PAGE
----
41 Covent Garden Piazza, London, WC2E 8RF
Booking until 10 March 2014
Puccini’s last opera, Turandot, is a dark and erotic fairytale. The opera contains arias such as ‘Signore, ascolta’, as Liù appeals to Calaf not to attempt Turandot’s deadly riddles, to Turandot’s defiant ‘In questa reggia’. Turandot also contains one of the most famous of all arias – ‘Nessun dorma’, sung as Calaf anticipates winning the Princess’s hand. Andrei ?erban’s staging – one of the most spectacular in The Royal Opera’s repertory – transports an audience to a beautiful but savage world. Sally Jacobs’s colourful sets and costumes are inspired by ancient Chinese culture, reflecting the traditional Chinese melodies woven into the score.
Booking until 16 January 2014
In Peter Wright’s classic production, the stage sparkles with theatrical magic – a Christmas tree grows before our eyes, toy soldiers come to life to fight the villainous Mouse King and Clara is whisked to the Land of Sweets on a golden sleigh. Tchaikovsky’s score contains some of the best-known melodies in ballet, from the flurrying sounds of the Waltz of the Snowflakes to the dream-like Dance of the Sugar Plum Fairy and the vigorous Russian Dance. Julia Trevelyan Oman’s designs draw upon 19th-century images of Christmas, making this a classic production for the festive season. The Royal Ballet’s production of The Nutcracker is a Christmas tradition at the Royal Opera House, and tickets are notoriously quick to sell out. Get yours whilst you still can!
Booking from 1 February 2014 until 24 February 2014
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The Royal Opera House Box Office is open Monday to Saturday from 10am to 8pm (except for major holidays) and on Sunday’s from 4 hours before a main house performance or 2 hours before a Linbury Clore performance (never before 10am)
Originally named the Theatre Royal, the Royal Opera House has existed since the 18th Century, with the first site built in 1732, making it one of the oldest theatrical locations in Europe.
The Opera House first opened in 1734 with a ballet. George Frideric Handel’s operatic seasons began just a year later, with many of his famous pieces written especially for the Covent Garden venue. Handel’s seasons included early showings of Atlanta (1736) and Bernice (1737).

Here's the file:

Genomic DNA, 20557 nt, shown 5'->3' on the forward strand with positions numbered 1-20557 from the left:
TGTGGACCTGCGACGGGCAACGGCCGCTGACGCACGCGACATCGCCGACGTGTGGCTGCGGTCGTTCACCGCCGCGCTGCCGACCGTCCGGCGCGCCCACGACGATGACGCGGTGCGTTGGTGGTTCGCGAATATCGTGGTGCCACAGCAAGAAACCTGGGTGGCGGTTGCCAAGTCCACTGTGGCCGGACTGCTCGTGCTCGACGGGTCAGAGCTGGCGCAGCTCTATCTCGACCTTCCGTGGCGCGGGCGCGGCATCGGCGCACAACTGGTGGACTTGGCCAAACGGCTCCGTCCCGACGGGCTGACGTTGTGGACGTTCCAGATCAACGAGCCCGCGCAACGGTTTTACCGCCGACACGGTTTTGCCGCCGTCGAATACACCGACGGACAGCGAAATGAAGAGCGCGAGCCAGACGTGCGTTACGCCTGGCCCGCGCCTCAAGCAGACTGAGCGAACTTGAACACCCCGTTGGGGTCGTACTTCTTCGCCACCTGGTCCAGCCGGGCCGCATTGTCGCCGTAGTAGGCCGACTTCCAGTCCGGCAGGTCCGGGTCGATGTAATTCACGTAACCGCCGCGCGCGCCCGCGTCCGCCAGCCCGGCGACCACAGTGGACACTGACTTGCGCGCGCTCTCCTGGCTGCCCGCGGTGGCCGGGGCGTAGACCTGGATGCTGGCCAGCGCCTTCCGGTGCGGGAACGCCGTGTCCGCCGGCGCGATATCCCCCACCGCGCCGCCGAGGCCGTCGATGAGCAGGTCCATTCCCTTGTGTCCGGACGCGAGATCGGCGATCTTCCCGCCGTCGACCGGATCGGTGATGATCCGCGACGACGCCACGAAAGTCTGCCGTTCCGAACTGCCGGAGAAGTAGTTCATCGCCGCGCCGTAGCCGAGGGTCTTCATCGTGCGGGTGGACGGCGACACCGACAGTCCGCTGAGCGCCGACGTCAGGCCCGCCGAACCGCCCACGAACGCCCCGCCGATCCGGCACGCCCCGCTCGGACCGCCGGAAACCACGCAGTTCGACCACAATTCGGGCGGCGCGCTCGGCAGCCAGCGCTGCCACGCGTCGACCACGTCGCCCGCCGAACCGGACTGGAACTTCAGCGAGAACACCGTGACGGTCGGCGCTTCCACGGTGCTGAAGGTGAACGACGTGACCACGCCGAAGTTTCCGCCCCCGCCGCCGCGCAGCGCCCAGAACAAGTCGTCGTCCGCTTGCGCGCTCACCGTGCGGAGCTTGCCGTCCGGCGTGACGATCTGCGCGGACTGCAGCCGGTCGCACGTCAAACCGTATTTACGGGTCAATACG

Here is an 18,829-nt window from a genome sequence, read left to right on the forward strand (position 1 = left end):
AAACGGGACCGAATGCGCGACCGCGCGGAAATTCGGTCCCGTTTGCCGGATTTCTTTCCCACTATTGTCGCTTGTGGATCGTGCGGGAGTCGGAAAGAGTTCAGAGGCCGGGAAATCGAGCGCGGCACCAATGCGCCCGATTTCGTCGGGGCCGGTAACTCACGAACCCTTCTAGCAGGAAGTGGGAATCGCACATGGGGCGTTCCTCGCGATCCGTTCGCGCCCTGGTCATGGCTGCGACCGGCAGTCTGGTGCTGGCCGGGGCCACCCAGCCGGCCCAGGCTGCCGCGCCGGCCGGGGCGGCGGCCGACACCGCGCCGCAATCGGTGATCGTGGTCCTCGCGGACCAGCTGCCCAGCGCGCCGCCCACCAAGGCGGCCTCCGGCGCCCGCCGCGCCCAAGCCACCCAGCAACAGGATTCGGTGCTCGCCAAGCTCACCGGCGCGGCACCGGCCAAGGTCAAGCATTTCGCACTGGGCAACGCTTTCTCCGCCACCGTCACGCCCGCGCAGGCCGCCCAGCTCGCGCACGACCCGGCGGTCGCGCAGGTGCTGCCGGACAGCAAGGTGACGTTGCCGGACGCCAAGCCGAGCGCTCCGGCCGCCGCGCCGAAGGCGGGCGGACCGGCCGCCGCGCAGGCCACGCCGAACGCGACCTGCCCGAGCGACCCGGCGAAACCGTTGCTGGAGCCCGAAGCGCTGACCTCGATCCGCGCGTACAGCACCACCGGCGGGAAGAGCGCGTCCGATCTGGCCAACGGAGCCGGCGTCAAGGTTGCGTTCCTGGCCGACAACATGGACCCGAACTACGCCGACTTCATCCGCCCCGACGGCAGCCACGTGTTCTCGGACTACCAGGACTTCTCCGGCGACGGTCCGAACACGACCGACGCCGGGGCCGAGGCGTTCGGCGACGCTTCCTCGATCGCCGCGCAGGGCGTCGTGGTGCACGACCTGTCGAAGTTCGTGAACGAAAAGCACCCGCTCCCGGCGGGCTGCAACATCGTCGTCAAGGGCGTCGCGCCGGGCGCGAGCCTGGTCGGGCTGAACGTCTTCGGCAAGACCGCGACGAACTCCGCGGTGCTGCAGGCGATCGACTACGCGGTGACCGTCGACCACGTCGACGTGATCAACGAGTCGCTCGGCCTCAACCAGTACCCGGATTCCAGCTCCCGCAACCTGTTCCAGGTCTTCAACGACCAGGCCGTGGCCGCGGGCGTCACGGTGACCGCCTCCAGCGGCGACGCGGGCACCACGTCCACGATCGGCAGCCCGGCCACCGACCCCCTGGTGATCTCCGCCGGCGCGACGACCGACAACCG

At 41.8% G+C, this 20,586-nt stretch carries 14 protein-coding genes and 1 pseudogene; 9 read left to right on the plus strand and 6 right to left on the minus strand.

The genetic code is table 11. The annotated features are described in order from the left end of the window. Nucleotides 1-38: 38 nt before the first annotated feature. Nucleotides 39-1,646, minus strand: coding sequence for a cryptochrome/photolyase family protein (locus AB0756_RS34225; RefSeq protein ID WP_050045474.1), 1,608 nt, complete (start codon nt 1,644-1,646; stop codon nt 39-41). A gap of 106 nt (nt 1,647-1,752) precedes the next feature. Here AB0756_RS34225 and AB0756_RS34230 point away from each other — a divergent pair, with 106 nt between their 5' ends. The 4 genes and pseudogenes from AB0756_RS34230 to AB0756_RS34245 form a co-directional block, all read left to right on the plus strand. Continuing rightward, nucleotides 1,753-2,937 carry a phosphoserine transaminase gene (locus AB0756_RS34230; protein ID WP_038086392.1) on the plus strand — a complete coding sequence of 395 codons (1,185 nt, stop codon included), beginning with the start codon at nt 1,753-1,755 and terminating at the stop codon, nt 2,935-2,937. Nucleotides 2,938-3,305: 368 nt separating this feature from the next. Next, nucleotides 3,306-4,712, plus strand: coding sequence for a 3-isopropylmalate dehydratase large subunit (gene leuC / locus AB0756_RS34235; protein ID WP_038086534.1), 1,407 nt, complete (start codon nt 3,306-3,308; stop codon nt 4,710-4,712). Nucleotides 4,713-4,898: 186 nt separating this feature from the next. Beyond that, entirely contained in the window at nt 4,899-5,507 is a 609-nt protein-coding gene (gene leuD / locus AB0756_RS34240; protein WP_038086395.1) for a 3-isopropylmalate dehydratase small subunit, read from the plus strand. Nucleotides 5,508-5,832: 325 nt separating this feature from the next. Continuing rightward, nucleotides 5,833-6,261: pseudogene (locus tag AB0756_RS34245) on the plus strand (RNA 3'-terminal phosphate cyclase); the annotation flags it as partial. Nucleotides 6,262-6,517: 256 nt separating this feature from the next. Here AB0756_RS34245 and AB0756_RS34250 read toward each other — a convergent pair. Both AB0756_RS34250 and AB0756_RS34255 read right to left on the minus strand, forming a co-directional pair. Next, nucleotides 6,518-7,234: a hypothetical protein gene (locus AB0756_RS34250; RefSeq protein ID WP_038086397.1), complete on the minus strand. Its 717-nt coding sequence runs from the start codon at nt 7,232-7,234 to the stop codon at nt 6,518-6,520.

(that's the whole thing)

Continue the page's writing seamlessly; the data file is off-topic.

Alongside operas, the venue was largely used as a playhouse, with shows often running in rep with the Theatre Royal Drury Lane.
The theatre has been twice destroyed by raging fires; first in 1808 and again in 1857. Between the two fires the theatre was rebuilt and mainly housed operas, ballets and pantomimes.
After the theatre was destroyed by fire again, the third and final theatre was built in 1958, official taking the name of the Royal Opera House in 1892. Things ran smoothly at the theatre for just over 20 years until the outbreak of World War I, when the theatre was used as a furniture repository.
The theatre has a brief active period in peacetime between the wars however it was soon converted to a dance hall throughout the World War II.
After an agreement laid out by the Covent Garden Opera Trust, the Royal Opera House was re-established with a production of The Sleeping Beauty (1946), and the first production from the Covent Garden Opera Company, Carmen (1947). Both the ballet company and the CGOC were to become the Royal Ballet and the Royal Opera in 1968.
The theatre was largely renovated and reconstructed, reopening in 1999. Since the turn of the millennium, the theatre has continued to act as its own producing house, with the Royal Opera House’s first ever West End transfer, The Wind in the Willows, which runs at the Duchess Theatre throughout the winter of 2013/14.
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